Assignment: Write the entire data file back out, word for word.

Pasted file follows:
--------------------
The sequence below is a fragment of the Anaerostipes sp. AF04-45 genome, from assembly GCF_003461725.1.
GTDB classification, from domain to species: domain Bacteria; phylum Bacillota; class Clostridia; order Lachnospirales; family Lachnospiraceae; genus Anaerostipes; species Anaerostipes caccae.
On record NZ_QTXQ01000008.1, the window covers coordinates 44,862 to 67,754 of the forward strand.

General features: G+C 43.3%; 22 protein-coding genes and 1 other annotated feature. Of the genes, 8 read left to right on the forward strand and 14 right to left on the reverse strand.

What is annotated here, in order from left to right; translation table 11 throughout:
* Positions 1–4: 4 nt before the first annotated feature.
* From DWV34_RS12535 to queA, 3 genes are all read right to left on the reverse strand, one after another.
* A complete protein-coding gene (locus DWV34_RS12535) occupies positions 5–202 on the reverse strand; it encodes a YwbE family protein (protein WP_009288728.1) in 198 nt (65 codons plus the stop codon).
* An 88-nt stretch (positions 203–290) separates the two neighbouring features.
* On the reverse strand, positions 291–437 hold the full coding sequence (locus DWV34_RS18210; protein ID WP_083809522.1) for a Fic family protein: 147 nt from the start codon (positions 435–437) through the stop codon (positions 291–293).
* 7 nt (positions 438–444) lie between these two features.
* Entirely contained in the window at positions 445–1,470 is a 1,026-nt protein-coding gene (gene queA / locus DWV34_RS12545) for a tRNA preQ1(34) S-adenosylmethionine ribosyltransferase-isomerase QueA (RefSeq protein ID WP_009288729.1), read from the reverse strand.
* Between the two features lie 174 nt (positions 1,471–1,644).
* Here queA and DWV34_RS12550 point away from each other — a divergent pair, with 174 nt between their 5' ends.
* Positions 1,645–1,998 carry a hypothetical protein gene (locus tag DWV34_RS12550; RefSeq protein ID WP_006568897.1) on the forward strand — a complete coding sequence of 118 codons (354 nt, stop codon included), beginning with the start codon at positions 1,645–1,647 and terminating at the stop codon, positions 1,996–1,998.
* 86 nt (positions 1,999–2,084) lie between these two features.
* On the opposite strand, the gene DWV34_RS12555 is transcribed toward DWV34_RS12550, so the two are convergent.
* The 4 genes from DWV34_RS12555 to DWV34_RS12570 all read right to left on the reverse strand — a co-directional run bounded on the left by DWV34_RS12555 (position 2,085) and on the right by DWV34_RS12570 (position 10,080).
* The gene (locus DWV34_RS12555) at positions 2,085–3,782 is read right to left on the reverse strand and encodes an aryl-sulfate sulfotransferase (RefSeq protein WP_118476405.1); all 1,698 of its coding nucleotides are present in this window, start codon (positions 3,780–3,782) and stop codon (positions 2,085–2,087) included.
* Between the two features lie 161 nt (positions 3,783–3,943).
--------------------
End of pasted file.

The sequence below is a fragment of the Anaerostipes sp. AF04-45 genome, from assembly GCF_003461725.1.
GTDB classification, from domain to species: domain Bacteria; phylum Bacillota; class Clostridia; order Lachnospirales; family Lachnospiraceae; genus Anaerostipes; species Anaerostipes caccae.
On record NZ_QTXQ01000008.1, the window covers coordinates 44,862 to 67,754 of the forward strand.

General features: G+C 43.3%; 22 protein-coding genes and 1 other annotated feature. Of the genes, 8 read left to right on the forward strand and 14 right to left on the reverse strand.

What is annotated here, in order from left to right; translation table 11 throughout:
* Positions 1–4: 4 nt before the first annotated feature.
* From DWV34_RS12535 to queA, 3 genes are all read right to left on the reverse strand, one after another.
* A complete protein-coding gene (locus DWV34_RS12535) occupies positions 5–202 on the reverse strand; it encodes a YwbE family protein (protein WP_009288728.1) in 198 nt (65 codons plus the stop codon).
* An 88-nt stretch (positions 203–290) separates the two neighbouring features.
* On the reverse strand, positions 291–437 hold the full coding sequence (locus DWV34_RS18210; protein ID WP_083809522.1) for a Fic family protein: 147 nt from the start codon (positions 435–437) through the stop codon (positions 291–293).
* 7 nt (positions 438–444) lie between these two features.
* Entirely contained in the window at positions 445–1,470 is a 1,026-nt protein-coding gene (gene queA / locus DWV34_RS12545) for a tRNA preQ1(34) S-adenosylmethionine ribosyltransferase-isomerase QueA (RefSeq protein ID WP_009288729.1), read from the reverse strand.
* Between the two features lie 174 nt (positions 1,471–1,644).
* Here queA and DWV34_RS12550 point away from each other — a divergent pair, with 174 nt between their 5' ends.
* Positions 1,645–1,998 carry a hypothetical protein gene (locus tag DWV34_RS12550; RefSeq protein ID WP_006568897.1) on the forward strand — a complete coding sequence of 118 codons (354 nt, stop codon included), beginning with the start codon at positions 1,645–1,647 and terminating at the stop codon, positions 1,996–1,998.
* 86 nt (positions 1,999–2,084) lie between these two features.
* On the opposite strand, the gene DWV34_RS12555 is transcribed toward DWV34_RS12550, so the two are convergent.
* The 4 genes from DWV34_RS12555 to DWV34_RS12570 all read right to left on the reverse strand — a co-directional run bounded on the left by DWV34_RS12555 (position 2,085) and on the right by DWV34_RS12570 (position 10,080).
* The gene (locus DWV34_RS12555) at positions 2,085–3,782 is read right to left on the reverse strand and encodes an aryl-sulfate sulfotransferase (RefSeq protein WP_118476405.1); all 1,698 of its coding nucleotides are present in this window, start codon (positions 3,780–3,782) and stop codon (positions 2,085–2,087) included.
* Between the two features lie 161 nt (positions 3,783–3,943).